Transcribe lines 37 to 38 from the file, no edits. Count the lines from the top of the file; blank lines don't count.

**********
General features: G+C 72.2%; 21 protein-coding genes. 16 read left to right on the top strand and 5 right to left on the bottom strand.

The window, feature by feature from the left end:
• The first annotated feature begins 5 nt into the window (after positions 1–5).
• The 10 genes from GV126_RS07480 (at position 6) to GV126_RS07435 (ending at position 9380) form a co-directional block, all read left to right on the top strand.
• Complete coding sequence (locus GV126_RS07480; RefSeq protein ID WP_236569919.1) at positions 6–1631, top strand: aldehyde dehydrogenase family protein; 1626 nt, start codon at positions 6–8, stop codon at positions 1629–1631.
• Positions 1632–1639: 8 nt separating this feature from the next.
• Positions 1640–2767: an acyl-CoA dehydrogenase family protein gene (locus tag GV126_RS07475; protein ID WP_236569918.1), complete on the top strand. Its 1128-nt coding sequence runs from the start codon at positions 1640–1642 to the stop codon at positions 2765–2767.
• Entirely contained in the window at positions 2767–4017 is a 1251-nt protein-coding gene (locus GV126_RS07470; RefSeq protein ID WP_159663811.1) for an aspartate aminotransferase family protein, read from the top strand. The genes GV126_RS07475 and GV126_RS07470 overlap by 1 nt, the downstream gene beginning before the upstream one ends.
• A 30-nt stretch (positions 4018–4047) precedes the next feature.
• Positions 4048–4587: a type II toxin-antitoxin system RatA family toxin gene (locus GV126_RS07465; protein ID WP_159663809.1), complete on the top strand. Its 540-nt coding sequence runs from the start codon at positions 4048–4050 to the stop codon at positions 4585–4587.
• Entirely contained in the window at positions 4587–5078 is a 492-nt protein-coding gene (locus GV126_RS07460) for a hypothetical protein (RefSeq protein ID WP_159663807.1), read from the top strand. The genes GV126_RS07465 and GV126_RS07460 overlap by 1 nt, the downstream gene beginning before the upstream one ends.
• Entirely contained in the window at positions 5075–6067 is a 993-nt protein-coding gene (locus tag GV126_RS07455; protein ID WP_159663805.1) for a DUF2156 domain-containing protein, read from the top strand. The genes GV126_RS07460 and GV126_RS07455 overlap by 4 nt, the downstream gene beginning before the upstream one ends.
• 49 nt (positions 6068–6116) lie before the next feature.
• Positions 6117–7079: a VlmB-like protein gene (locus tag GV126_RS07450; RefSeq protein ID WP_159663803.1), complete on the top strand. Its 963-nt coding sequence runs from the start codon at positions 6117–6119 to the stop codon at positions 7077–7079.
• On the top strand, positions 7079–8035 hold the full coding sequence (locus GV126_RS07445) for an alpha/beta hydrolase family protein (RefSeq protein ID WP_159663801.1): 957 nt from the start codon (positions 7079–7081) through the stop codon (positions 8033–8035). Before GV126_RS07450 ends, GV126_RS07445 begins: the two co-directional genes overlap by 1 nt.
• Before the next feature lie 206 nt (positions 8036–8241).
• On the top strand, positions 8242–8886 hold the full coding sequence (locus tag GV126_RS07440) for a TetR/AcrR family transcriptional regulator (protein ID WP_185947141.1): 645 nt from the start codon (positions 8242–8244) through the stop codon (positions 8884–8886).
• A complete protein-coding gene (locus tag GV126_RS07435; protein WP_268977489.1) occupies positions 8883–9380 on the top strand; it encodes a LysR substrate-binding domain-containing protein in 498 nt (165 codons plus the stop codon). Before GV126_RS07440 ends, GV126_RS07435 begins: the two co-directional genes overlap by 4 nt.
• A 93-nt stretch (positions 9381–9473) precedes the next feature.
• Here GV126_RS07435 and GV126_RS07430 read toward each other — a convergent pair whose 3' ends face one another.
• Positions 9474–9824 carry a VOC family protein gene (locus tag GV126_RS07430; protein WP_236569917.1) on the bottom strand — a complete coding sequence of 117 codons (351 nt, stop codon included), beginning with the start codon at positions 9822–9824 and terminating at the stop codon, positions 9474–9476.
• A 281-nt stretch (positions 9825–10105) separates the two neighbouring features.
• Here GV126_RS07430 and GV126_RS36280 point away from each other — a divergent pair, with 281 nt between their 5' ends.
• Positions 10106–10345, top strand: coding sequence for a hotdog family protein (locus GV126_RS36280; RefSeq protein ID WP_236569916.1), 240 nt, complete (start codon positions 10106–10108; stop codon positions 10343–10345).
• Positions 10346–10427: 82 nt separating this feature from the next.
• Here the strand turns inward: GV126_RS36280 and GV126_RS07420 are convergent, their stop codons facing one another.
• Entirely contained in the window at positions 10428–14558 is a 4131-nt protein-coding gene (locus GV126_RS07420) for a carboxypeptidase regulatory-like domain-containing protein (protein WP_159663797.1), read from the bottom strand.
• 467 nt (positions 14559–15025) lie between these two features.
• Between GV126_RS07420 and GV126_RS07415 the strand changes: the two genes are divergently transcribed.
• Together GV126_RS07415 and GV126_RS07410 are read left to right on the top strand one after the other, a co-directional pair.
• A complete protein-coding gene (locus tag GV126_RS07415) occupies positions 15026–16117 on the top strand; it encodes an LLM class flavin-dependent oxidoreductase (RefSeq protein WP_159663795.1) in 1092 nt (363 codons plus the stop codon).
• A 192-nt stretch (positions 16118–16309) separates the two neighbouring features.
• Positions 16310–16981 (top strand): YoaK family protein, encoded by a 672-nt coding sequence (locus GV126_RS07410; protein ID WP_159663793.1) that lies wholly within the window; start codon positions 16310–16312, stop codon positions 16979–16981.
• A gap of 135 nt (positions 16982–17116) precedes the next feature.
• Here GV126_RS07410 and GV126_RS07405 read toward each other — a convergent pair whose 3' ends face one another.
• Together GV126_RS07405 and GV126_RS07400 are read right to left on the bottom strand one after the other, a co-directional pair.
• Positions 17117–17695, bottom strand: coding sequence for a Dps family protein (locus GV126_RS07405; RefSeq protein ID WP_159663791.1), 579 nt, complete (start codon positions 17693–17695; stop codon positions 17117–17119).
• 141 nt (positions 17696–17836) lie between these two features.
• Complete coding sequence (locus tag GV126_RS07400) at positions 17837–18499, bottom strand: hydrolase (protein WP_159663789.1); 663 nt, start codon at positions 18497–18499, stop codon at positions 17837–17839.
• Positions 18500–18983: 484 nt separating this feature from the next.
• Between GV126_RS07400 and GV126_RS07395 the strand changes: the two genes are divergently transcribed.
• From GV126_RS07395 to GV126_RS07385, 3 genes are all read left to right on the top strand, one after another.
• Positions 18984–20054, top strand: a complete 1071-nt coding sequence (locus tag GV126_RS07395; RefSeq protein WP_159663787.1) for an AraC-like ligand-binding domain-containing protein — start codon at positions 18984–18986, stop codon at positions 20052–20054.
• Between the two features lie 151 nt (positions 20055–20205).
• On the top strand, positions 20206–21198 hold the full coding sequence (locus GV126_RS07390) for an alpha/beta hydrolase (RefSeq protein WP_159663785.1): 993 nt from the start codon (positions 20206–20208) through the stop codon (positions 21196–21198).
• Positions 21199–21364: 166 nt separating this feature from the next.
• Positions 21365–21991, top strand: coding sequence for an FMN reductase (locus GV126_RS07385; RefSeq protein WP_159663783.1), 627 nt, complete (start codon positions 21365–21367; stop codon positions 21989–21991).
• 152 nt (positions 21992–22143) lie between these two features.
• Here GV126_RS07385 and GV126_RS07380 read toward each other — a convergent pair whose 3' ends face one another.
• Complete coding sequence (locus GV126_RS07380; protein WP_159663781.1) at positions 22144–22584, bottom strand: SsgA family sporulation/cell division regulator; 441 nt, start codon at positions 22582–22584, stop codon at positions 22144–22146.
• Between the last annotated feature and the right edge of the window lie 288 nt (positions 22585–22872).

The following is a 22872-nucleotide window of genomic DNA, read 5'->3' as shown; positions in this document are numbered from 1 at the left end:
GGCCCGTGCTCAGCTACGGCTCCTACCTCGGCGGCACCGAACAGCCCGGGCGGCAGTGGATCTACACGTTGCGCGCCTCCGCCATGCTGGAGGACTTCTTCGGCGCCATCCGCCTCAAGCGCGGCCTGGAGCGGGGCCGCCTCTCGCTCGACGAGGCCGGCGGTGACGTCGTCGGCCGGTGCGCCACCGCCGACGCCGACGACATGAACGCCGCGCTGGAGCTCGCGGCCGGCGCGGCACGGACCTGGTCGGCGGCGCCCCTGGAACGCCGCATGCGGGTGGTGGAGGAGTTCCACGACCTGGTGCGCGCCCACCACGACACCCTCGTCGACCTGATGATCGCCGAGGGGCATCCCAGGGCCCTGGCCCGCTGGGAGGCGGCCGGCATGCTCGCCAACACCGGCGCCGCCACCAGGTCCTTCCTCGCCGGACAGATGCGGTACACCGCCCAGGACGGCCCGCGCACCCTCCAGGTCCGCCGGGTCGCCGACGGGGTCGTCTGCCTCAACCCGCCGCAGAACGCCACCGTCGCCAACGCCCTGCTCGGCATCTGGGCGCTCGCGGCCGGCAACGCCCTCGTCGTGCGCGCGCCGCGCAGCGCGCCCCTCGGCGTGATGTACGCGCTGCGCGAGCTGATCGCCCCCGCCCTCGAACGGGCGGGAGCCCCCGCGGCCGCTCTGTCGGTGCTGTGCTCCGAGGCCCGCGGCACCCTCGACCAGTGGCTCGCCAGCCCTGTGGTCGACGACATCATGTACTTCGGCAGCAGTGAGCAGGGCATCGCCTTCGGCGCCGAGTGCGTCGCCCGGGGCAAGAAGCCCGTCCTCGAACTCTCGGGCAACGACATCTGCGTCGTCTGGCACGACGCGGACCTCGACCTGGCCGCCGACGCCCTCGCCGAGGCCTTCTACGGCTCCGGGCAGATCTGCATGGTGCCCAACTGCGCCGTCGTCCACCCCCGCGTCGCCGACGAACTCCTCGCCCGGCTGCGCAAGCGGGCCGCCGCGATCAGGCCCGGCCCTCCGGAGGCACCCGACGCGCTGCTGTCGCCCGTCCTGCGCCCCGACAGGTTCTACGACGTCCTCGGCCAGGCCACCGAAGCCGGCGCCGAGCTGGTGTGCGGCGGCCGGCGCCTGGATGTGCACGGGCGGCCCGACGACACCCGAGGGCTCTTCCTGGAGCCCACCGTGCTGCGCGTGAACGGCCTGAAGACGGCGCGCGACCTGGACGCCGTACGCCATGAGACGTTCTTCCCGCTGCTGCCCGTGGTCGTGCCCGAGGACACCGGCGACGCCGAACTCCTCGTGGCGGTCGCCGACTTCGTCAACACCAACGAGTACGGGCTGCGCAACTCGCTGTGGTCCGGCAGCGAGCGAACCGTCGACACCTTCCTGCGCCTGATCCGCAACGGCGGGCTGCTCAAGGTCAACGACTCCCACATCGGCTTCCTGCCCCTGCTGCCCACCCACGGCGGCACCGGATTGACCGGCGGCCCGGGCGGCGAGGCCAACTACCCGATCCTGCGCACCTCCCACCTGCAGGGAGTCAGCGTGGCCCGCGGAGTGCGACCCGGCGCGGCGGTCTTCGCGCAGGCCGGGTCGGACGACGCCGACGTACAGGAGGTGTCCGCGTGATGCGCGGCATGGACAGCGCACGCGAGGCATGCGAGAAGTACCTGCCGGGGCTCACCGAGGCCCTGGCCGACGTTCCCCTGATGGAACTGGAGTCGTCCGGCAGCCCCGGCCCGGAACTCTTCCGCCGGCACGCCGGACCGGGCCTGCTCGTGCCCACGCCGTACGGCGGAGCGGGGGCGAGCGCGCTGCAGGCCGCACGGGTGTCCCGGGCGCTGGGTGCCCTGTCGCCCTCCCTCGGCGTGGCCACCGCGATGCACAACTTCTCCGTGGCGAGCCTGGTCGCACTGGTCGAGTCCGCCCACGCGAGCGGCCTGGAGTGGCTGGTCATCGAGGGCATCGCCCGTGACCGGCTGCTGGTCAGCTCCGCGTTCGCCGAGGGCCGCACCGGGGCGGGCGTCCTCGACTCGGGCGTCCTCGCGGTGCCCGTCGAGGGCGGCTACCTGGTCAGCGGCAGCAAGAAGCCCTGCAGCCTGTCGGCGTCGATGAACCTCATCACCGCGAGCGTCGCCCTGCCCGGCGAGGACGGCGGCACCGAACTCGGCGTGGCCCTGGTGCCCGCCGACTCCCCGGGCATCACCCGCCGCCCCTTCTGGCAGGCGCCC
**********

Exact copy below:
• Positions 17117–17695, bottom strand: coding sequence for a Dps family protein (locus GV126_RS07405; RefSeq protein ID WP_159663791.1), 579 nt, complete (start codon positions 17693–17695; stop codon positions 17117–17119).
• 141 nt (positions 17696–17836) lie between these two features.